Since the mid-1950s Israel had been trying largely unsuccessfully to “Judaise” the Galilee by developing immigration absorption towns like Upper Nazareth and Karmiel. They remained unpopular backwaters from which Jewish immigrants tried to escape as soon as they could afford to leave.
So in the early 1980s the government decided to recruit what it hoped would be a more reliable group: middle-class, mainly Ashkenazi Jews. It start building small luxury estates similar to those in the West Bank and Gaza that would attract Jews who wanted a better quality of life, to escape the noisy and polluted cities of the coastal plain.
As in the occupied territories, these settlements were to be built on hilltops overlooking Arab towns and villages. In the planners’ thinking, such locations provided a double benefit: the elevation offered settlers protection in what was seen as hostile territory, and it ensured that Jews could be recruited, sometimes unwittingly, to spy on their Arab neighbours.
Arabs who tried to till their fields or plant crops would be seen and reported to the authorities.
Today Sakhnin, Arrabe and Deir Hanna are encircled by these “mitzpim” (lookout) communities. From the western road entering Sakhnin, each is visible on the crest of a series of hills running eastwards: first Yuvalim, followed by Ash’har, then Ishbal, Maale Z’vi, Lotem and Hararit.
During the 1980s the small communities that pepper this part of the Lower Galilee were conglomerated into the Misgav regional council. Slowly the lands confiscated by the state during the 1960s and 1970s from Sakhnin passed into the jurisdiction of Misgav council.
Now, Sakhnin’s 25,000 inhabitants control just under 10,000 dunums. In stark contrast, the 15,000 inhabitants of Misgav have control of 180,000 dunums, including Sakhnin’s former farming lands.
Ali Zbeidat is one of the many Arab victims of the skewed priorities of Israel’s Judaisation programme.
His house can be reached by a short drive along the pot-holed backstreets of Sakhnin and a final stretch of dirt track to the Khalit Sahker (Rock Valley) district. His home is built on one dunum of his father’s lands on the town’s north-western edge; six other brothers share the remaining five dunums.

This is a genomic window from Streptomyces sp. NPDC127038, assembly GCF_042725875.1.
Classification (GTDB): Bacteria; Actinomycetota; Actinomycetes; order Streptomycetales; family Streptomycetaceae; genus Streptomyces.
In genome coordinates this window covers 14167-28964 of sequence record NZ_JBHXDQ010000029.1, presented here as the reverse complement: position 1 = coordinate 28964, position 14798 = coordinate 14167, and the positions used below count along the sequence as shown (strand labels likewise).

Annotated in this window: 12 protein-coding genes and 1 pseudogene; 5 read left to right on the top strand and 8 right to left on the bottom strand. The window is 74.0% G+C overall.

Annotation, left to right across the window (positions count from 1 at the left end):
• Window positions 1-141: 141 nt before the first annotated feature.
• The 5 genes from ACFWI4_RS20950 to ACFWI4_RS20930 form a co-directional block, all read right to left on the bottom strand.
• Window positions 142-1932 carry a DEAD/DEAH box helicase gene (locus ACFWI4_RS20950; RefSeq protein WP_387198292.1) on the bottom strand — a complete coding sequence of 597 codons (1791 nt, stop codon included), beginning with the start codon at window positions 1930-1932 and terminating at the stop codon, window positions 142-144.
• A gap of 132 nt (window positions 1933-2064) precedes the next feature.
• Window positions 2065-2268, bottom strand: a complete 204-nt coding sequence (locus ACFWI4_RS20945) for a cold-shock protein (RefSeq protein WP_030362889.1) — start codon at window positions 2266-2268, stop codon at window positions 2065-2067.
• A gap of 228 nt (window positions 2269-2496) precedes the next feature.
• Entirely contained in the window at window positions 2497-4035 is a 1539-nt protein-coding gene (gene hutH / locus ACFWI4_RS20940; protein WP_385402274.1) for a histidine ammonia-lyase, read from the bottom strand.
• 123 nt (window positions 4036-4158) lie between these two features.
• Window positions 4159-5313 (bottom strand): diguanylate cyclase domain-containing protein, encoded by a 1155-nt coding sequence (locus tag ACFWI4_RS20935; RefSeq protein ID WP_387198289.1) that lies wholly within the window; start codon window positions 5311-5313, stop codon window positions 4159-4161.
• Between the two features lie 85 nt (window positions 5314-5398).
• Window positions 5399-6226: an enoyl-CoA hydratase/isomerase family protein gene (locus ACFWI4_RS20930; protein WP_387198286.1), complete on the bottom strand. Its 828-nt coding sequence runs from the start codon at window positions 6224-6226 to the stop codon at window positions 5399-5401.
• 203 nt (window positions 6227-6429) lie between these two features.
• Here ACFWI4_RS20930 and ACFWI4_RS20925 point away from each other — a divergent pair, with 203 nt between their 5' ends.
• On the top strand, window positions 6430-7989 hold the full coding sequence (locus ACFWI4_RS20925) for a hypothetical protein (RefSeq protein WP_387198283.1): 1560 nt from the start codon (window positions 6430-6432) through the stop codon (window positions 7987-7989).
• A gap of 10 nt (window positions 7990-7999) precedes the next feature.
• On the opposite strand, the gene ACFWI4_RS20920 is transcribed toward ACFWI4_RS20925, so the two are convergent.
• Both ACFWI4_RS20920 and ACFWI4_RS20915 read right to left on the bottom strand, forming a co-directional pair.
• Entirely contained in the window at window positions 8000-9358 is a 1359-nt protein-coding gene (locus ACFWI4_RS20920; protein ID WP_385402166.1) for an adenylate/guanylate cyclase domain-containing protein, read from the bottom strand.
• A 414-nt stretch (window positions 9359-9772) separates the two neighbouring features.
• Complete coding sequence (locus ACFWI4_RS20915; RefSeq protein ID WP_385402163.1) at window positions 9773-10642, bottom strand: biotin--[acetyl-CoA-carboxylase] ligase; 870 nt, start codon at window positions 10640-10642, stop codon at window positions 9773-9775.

Although the other brothers want to start building houses so their sons can provide a home for their wives and new families, only Ali has dared to build himself a home on the land.
He returned to Sakhnin in 1994, after seven years living in the Netherlands where he had married a Dutch woman, Therese, and had two daughters, Dina and Awda. He planned to build a home for his family on his return only to find that his father’s fields had been transferred from Sakhnin’s jurisdiction to Misgav’s in his absence.
He sent letters to Misgav requesting approval for a change from agricultural to building use. If it approved the change, he would then be able to apply to the Israel Lands Administration, the state body controlling 93 per cent of all land in Israel, for a 49-year lease on the land so that he could build a house.
Misgav rejected his requests. Even though his plot of land is surrounded by homes that were given land leases and building approval in the 1980s before Misgav took control away from Sakhnin, Misgav insisted on the Zbeidats’ land remaining for agricultural use.
For four years he and his family lived in one of his brothers’ homes until Ali bought a caravan in 1998 and moved it on to the family’s fields. Misgav immediately issued a $1,500 fine.
Like thousands of other Arab citizens in Israel, Zbeidat eventually decided that he had little choice but to start work on building an illegal house and in March 1999 laid the foundation stone.
The Misgav council office that issues land permits is built on a ridge (confiscated from Sakhnin) that overlooks Zbeidat’s olive grove. Within weeks of starting building, inspectors had issued him with a notice demanding he demolish the house within 72 hours. If he failed to do so, they threatened to do it and then bill him for the cost of destruction.
Lawyers advised Zbeidat to occupy the house even though it was far from finished so that Misgav’s hand would be stayed. The council took him to court in autumn 1999 where a judge gave him a year to try to arrange a permit, fined him and jailed him until the fine was paid.
His house still stands three years later but not because of a change of heart by Misgav or the courts. As the year-long deadline was about to expire, Israel was plunged into the ethnic violence of the Intifada both inside Israel and in the occupied Palestinian territories. The shooting dead of 13 Arab citizens by police has left a legacy of mutual distrust and fear.
For much of the past two and a half years council officials have been loath to enter Arab communities, and the police wary of inflaming tempers again by implementing demolition orders.
However, the signs are that the softly-softly strategy of the police in the aftermath of the Intifada is coming to an abrupt end, to be replaced by a renewed policy of aggressive enforcement, particularly of house demolitions.
A planning document for the northern region which was published in September 2001 aims to step up the process of Judaising the Galilee. Its little more than 50 per cent of the region’s population — are a demographic “problem”.
Prime Minister Ariel Sharon has announced 14 new settlements will be built to attract some 350,000 Jews to the Galilee and Negev in the next few years. And a huge road, the Trans-Israel Highway, is being built to make journey times to the country’s mostly Jewish-populated centre much faster.
“The creation of more space for Jewish immigrants will require correspondingly less space for us,” said Zbeidat. “We must be imprisoned in our ghetto towns so the Jews have the freedom to take our land.”